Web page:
Podcast - Basic Points to Consider in Redirect Examination 

The Trial Lawyer's Handbook: A Courtroom Preparation Podcast Series

In this episode of "The Trial Lawyer's Handbook" podcast series, litigation attorney Dan Small discusses the nuanced art of redirect examination, emphasizing its strategic use to mitigate damage and refocus the jury's attention. He points out common pitfalls, including unrealistic expectations by lawyers, that can lead to squandering the opportunity for a limited but effective redirect. Mr. Small advises careful planning and strategy over emotion-driven responses, given that the process will vary widely from witness to witness. Additionally, he highlights the need for discipline and focus, advising against attempting to cover every point raised during cross-examination to ensure key arguments stand out.

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Mr. Small is also the author of the new American Bar Association (ABA) book Lessons Learned from a Life on Trial: Landmark Cases from a Veteran Litigator and what They Can Teach Trial Lawyers.

Narrator: You are listening to The Trial Lawyers Handbook, a Courtroom Preparation Podcast series brought to you by Holland & Knight. This series is hosted by litigation attorney Dan Small and is based on a longstanding article series he co-authored with United States District Court Judge Dennis Saylor from Massachusetts Lawyers Weekly. Listeners of this series will gain a fresh perspective on how attorneys can address various trial preparation issues and set themselves up for success in and out of the courtroom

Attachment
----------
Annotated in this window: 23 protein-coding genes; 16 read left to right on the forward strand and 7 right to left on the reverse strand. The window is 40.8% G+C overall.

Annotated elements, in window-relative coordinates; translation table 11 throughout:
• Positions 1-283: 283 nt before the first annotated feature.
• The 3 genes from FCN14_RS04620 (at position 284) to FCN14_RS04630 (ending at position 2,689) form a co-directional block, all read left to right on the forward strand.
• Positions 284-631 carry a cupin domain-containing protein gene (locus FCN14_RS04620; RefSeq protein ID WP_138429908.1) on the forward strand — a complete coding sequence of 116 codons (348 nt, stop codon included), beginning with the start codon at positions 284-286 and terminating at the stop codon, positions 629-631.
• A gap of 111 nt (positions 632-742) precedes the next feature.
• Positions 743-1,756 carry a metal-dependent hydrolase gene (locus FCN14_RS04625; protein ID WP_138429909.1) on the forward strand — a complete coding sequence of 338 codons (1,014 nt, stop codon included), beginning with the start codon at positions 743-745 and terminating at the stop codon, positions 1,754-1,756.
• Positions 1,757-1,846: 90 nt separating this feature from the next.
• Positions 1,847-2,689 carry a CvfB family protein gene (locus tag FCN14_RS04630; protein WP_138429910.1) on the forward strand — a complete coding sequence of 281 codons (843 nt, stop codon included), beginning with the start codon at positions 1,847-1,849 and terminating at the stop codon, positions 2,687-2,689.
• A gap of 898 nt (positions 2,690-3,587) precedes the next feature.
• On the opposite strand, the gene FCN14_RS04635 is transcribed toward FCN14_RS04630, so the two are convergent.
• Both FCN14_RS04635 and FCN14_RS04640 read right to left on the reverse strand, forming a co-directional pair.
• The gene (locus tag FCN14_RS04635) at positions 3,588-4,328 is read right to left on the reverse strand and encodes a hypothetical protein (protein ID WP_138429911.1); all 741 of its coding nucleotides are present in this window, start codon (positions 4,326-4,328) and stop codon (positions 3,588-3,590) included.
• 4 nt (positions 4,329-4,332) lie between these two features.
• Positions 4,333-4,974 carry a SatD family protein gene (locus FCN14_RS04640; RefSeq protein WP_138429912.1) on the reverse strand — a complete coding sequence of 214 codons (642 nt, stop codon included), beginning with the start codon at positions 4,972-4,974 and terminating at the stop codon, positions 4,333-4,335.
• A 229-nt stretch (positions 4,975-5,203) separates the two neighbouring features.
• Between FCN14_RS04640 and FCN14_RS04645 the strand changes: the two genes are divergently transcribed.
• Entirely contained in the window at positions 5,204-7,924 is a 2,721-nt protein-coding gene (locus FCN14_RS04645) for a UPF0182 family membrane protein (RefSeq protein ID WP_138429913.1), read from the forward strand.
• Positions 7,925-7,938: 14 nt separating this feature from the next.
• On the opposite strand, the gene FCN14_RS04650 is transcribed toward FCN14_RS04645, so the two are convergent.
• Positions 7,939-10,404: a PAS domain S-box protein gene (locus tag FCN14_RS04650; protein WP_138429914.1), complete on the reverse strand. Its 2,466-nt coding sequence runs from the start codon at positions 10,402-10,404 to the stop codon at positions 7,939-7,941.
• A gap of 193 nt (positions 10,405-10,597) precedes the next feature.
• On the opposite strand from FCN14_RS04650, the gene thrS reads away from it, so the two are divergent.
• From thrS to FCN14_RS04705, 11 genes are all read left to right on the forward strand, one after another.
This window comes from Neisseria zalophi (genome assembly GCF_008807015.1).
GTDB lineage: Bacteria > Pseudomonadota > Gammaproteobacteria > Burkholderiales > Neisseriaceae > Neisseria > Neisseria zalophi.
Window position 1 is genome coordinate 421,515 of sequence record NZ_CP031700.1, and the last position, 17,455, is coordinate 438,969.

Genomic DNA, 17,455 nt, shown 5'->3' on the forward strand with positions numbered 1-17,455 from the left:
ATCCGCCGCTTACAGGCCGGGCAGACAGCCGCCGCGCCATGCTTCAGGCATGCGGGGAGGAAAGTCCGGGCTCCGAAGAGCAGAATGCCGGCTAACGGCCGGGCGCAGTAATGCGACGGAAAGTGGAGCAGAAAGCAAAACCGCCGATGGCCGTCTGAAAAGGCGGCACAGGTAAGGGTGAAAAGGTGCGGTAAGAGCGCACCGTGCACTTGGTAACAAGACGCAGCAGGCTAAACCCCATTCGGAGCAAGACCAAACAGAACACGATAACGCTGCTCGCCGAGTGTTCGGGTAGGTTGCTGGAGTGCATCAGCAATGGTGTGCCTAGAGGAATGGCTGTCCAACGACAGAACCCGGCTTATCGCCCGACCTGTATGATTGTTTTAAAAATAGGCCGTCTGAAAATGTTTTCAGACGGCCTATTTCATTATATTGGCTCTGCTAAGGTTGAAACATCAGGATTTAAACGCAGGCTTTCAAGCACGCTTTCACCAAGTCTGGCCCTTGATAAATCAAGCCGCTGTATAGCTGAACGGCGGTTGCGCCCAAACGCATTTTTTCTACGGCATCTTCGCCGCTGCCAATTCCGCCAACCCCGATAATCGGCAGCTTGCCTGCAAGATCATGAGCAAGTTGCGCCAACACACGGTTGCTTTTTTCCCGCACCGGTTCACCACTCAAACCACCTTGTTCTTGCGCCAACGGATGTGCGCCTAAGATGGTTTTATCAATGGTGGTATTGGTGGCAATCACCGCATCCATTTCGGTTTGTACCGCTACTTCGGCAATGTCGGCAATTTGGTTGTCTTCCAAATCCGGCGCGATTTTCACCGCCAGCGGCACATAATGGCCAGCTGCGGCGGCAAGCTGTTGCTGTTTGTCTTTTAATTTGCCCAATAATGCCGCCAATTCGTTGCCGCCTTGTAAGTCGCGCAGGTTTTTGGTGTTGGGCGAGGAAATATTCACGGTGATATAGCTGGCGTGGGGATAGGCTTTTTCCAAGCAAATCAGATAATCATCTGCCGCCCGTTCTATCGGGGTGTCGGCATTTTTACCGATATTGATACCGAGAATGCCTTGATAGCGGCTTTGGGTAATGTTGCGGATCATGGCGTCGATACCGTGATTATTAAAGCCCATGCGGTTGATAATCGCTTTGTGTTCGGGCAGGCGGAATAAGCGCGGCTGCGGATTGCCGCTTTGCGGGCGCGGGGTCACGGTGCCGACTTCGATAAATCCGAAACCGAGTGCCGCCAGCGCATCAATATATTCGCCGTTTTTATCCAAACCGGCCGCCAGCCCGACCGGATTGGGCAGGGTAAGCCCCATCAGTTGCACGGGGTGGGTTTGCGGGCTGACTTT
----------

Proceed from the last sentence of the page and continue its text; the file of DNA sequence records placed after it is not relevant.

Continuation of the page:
Dan Small: Done right, redirect examination can help repair or limit some of the damage done on cross-examination, explain new issues raised and refocus the jury on what you believe is important. However, it has significant limitations. Redirect will not bring a destroyed witness back from the dead, nor will it make the other side's points disappear. Lawyers often expect too much from redirect and try to do too much, only to lose what could have been a limited but more positive effect. Worse, their redirect may be driven more by anger or frustration than by any actual strategy. So, tread carefully. Obviously, the nature and focus of redirect will vary widely from witness to witness. However, there are some basic points worth considering first.